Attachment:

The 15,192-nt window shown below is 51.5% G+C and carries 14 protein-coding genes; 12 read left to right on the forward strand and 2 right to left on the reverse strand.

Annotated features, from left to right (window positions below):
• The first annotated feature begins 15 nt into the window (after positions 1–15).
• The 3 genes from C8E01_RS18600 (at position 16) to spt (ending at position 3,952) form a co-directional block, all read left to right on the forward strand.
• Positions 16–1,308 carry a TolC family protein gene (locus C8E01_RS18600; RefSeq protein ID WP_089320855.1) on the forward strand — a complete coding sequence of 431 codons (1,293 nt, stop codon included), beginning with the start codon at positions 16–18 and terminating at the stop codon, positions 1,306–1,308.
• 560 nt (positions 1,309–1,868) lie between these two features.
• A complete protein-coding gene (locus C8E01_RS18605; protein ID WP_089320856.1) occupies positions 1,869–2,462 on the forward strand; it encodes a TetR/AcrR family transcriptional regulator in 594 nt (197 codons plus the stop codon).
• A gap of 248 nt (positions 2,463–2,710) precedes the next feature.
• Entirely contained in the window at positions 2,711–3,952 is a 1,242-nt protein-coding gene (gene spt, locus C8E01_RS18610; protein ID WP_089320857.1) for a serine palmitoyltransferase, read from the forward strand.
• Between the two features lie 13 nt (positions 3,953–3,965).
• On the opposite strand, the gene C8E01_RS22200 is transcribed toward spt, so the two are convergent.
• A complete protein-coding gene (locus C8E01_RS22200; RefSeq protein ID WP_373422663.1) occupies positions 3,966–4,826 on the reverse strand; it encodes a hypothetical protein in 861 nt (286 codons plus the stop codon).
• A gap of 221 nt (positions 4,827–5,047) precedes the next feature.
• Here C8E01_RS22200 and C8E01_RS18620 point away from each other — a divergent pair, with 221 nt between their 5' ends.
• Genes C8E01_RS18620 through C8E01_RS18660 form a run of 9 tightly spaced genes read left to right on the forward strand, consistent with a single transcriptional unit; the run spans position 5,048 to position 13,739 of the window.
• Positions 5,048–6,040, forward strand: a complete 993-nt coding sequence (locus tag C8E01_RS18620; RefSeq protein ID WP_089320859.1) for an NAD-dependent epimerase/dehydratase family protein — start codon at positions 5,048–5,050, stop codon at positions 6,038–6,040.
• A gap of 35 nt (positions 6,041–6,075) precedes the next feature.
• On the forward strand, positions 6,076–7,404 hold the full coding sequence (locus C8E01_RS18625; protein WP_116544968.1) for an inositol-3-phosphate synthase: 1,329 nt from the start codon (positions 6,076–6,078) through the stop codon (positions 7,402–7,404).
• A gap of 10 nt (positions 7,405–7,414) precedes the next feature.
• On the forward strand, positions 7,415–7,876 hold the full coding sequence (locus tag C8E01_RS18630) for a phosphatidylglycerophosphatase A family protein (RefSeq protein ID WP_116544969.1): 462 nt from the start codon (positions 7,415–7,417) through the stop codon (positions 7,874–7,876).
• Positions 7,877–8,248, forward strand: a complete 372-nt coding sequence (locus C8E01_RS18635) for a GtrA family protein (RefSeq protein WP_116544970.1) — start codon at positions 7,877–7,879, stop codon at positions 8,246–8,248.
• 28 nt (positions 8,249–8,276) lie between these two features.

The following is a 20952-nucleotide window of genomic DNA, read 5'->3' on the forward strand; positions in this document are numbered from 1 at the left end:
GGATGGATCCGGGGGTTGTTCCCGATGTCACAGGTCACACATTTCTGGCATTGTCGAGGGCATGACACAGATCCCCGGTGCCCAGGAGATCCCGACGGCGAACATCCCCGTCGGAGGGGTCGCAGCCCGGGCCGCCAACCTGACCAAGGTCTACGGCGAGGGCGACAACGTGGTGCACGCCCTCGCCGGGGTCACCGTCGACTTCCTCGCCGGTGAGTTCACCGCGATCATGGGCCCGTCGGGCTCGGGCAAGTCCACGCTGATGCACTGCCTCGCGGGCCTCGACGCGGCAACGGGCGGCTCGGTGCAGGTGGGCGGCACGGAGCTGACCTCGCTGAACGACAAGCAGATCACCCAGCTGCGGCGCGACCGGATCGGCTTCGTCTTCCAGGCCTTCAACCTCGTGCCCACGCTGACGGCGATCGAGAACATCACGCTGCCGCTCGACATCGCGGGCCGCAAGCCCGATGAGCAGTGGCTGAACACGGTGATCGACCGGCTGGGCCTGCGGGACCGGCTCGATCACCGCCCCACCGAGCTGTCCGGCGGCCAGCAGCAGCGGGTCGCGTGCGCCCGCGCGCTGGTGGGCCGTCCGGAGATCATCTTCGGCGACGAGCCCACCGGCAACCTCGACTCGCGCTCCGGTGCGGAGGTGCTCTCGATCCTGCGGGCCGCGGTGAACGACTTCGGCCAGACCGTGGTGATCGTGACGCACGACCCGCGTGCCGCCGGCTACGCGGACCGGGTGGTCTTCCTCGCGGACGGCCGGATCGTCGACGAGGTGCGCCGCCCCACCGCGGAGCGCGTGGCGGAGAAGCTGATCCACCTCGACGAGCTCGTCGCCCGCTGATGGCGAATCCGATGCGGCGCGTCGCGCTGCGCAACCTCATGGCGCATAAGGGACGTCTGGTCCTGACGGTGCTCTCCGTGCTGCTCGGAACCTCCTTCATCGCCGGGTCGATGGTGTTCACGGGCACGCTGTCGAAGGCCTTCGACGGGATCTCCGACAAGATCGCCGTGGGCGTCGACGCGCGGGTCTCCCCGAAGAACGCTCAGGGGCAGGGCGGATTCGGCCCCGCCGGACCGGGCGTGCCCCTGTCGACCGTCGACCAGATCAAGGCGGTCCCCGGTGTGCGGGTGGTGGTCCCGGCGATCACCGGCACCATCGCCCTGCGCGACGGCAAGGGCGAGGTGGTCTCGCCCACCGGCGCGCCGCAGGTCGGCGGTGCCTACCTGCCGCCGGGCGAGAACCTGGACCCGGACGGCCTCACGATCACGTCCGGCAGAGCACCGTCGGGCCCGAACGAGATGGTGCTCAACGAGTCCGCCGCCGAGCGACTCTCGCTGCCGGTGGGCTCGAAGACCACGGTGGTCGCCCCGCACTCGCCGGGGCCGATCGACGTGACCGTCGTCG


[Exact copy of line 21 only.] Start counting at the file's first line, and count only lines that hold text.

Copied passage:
• Positions 7,877–8,248, forward strand: a complete 372-nt coding sequence (locus C8E01_RS18635) for a GtrA family protein (RefSeq protein WP_116544970.1) — start codon at positions 7,877–7,879, stop codon at positions 8,246–8,248.